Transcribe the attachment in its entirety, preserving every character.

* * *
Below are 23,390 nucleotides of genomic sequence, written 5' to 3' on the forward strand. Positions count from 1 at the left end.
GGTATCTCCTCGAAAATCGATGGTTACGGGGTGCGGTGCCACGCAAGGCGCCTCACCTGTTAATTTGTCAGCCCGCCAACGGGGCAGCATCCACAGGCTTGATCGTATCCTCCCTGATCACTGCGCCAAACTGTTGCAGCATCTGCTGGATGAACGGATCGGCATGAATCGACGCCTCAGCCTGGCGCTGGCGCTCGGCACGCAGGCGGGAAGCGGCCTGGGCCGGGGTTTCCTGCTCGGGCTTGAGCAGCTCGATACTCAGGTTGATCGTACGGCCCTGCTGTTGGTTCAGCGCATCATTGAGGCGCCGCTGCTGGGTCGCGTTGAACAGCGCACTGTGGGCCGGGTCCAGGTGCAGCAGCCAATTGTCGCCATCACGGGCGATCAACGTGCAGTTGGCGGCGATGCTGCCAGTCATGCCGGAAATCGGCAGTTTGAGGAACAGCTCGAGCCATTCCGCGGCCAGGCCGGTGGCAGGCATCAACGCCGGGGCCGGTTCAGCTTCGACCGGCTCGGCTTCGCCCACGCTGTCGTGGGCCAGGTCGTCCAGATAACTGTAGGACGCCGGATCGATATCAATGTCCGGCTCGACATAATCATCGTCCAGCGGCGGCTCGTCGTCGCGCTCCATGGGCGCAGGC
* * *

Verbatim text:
Below are 23,390 nucleotides of genomic sequence, written 5' to 3' on the forward strand. Positions count from 1 at the left end.
GGTATCTCCTCGAAAATCGATGGTTACGGGGTGCGGTGCCACGCAAGGCGCCTCACCTGTTAATTTGTCAGCCCGCCAACGGGGCAGCATCCACAGGCTTGATCGTATCCTCCCTGATCACTGCGCCAAACTGTTGCAGCATCTGCTGGATGAACGGATCGGCATGAATCGACGCCTCAGCCTGGCGCTGGCGCTCGGCACGCAGGCGGGAAGCGGCCTGGGCCGGGGTTTCCTGCTCGGGCTTGAGCAGCTCGATACTCAGGTTGATCGTACGGCCCTGCTGTTGGTTCAGCGCATCATTGAGGCGCCGCTGCTGGGTCGCGTTGAACAGCGCACTGTGGGCCGGGTCCAGGTGCAGCAGCCAATTGTCGCCATCACGGGCGATCAACGTGCAGTTGGCGGCGATGCTGCCAGTCATGCCGGAAATCGGCAGTTTGAGGAACAGCTCGAGCCATTCCGCGGCCAGGCCGGTGGCAGGCATCAACGCCGGGGCCGGTTCAGCTTCGACCGGCTCGGCTTCGCCCACGCTGTCGTGGGCCAGGTCGTCCAGATAACTGTAGGACGCCGGATCGATATCAATGTCCGGCTCGACATAATCATCGTCCAGCGGCGGCTCGTCGTCGCGCTCCATGGGCGCAGGC